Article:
Youth violence is again at the top of the news agenda as the result of the recent murder of Rhys Jones,an eleven-year-old boy from Liverpool. His callous slaying at such a tender age has shocked the nation and sparked a series of public and media debates about the phenomenon of youth violence and its root causes.
Absent fathers, school exclusions, bad housing and rap music were the chief suspects touted by pundits and social-commentators when the phenomenon was more widely thought of as "black on black." But, now that young "white boys" are increasingly being portrayed in the media as both victims and perpetrators, a whole new approach to the subject is underway.
Underage drinking is now prominently featured as a root cause and the side-effects of consumerism, celebrity culture, and the lack of manual jobs for unskilled youth are now discussed as contributing factors. The media's quick terminology edit from "black on black violence" to the more generic "youth violence" highlights this new approach toward the problem, rather than blaming wayward marginalised communities.
I have found it interesting to observe the two-tier manner in which both the media and the police have responded to the death of Rhys Jones. In this instance, a press conference was called immediately, whereby the distraught parents were given the opportunity to state Rhys's innocence and dispel any misconceptions the public may have had in regards to his involvement with gangs or drugs. Days later, the area of the shooting was still cordoned off and the police could be seen on their hands and knees sifting through shrubs and debris in search of evidence. The media published and televised the empathetic pleas of Senior Police Officers for individual witnesses to come forward and break the wall of silence and the Prime Minister himself made a personal pledge to see to it that Rhys's killer was apprehended and punished.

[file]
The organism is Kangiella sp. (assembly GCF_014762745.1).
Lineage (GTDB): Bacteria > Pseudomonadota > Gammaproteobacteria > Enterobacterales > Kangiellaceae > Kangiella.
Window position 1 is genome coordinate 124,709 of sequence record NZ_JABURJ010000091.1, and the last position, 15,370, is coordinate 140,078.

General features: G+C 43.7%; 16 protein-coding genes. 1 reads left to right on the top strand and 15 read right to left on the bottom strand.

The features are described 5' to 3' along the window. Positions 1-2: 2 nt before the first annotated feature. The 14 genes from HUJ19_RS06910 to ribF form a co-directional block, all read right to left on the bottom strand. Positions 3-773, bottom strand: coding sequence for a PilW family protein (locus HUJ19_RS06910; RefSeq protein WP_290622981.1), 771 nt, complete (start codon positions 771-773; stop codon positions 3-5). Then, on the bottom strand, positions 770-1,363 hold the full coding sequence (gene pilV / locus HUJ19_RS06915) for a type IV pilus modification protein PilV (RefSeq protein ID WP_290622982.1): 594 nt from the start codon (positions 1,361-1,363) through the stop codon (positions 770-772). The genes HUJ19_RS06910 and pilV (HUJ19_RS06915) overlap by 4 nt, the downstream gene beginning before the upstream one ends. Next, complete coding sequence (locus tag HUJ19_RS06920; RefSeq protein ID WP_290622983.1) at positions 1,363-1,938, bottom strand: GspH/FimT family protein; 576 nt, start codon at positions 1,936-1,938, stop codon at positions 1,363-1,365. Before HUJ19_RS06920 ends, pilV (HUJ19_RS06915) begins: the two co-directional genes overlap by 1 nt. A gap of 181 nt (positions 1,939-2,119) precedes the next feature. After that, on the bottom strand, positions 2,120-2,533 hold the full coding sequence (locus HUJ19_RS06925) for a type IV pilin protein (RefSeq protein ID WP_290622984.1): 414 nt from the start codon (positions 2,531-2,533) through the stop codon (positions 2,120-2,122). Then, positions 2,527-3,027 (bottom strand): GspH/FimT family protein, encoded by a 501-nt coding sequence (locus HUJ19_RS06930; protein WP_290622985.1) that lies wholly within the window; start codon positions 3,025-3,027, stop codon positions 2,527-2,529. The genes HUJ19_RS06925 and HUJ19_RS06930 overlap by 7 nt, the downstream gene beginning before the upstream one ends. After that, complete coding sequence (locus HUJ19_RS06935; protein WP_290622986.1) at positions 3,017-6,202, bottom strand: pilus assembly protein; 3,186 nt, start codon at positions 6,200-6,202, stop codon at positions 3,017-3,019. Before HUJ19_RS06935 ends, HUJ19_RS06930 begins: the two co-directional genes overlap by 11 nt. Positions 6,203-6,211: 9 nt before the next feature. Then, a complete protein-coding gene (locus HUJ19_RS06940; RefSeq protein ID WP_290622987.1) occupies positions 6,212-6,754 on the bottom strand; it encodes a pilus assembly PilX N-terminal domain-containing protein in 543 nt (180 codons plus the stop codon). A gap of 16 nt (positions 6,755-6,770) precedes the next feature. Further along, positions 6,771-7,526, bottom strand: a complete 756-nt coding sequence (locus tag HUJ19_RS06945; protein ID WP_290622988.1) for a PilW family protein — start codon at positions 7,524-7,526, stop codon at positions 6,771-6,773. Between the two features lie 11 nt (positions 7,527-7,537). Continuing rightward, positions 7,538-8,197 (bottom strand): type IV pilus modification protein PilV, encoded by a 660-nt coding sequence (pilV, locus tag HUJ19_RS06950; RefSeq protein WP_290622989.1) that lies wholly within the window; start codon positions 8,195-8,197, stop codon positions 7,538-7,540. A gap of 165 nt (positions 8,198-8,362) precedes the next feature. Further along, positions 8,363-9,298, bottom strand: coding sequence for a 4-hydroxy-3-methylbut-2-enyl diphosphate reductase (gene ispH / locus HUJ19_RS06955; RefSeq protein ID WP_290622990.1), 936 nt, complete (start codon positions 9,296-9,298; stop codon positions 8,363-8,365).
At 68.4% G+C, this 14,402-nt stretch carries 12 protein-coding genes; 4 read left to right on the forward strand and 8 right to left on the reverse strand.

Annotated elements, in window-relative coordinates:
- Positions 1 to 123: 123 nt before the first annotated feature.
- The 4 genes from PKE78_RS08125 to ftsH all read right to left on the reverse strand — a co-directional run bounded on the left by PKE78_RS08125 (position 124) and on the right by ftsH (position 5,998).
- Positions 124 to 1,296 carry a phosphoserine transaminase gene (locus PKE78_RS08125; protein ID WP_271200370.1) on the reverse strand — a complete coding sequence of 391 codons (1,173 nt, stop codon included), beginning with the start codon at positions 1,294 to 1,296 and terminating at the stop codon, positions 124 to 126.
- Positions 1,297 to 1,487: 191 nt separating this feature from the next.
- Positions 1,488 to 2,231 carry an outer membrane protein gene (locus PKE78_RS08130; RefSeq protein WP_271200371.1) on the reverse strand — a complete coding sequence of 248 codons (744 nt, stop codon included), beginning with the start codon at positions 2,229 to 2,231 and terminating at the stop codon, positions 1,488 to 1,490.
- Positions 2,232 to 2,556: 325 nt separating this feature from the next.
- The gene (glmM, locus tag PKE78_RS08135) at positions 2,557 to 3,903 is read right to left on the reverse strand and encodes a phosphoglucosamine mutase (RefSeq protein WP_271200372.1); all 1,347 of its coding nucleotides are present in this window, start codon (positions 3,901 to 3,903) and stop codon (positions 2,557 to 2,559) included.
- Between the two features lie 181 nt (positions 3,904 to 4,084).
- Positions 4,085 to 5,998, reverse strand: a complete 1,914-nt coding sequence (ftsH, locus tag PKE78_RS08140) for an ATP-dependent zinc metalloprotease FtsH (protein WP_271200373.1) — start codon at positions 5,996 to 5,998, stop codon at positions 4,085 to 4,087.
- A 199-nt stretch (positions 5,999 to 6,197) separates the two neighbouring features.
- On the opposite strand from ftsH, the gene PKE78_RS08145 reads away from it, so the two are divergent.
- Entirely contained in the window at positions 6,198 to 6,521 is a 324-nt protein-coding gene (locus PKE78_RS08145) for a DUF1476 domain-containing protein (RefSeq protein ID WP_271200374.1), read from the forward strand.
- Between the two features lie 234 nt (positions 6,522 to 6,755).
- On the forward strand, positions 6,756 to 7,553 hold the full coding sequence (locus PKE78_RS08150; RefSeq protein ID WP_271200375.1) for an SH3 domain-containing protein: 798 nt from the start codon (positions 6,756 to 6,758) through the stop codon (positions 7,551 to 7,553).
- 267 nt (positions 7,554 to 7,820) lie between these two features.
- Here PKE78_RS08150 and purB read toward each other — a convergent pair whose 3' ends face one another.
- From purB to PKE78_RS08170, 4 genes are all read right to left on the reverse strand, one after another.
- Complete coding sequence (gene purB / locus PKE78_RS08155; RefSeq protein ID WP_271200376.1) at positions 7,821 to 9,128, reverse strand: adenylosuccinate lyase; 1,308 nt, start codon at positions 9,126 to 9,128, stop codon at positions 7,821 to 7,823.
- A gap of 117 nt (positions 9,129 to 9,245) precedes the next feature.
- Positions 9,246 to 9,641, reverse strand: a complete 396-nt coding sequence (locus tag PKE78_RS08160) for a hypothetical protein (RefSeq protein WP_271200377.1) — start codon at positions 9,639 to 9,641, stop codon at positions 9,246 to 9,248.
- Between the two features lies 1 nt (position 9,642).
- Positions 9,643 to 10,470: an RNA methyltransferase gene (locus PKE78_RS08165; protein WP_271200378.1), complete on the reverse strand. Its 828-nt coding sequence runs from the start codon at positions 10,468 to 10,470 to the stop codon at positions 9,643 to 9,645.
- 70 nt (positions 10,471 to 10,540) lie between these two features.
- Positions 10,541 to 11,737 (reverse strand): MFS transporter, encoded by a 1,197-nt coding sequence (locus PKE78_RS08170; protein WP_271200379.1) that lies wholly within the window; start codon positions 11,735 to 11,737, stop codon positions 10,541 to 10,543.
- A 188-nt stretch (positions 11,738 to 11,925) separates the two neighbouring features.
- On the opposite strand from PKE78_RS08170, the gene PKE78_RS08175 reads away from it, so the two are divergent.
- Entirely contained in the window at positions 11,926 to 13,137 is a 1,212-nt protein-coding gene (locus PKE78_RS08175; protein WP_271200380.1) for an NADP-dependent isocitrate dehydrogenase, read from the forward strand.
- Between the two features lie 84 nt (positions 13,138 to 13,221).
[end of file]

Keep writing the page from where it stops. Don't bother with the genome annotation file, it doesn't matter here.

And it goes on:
If this same approach had been applied to investigating deaths within the black community, perhaps the message would have been clearer to those who perpetrate such acts that society was not willing to tolerate such behaviour. Instead, for many years, prior to the formation of Operation Trident, gunmen and killers within the black community could set about their deadly deeds with impunity and the arrogant self-assurance that the media would portray their black victims as criminal or suspect and that there wouldn't be any determined police investigation. Further, the lack of any individual witnesses in murder cases would often be defined as a lack of cooperation and a conspiracy of silence on the part of the black community, thus aggravating the already tense relationship that existed between the media, the police and the black community.
Several years ago, I sat in the office of a Channel Four executive trying to convince him to commission a documentary about the spate of violence that was plaguing black communities across the country. His comment, which has stuck with me ever since, gave me an understanding of how such issues are framed within the British media. He said: "Such a story would not be appealing to Middle-England."
Rhys Jones's slaying is a tragedy, not just for his family and friends, but for Britain and society as a whole. The murder of Rhys Jones has caused outrage and a sense of public indignation in a way that the fatal shooting of Toni-Ann Byfield, a seven-year old black girl, never could. It is unfortunate that it takes the murder of a pre-pubescent white boy to get "Middle England's" attention, but now that we have it, perhaps we can collectively try and find solutions to this growing problem of youth violence that threatens to destabilise society.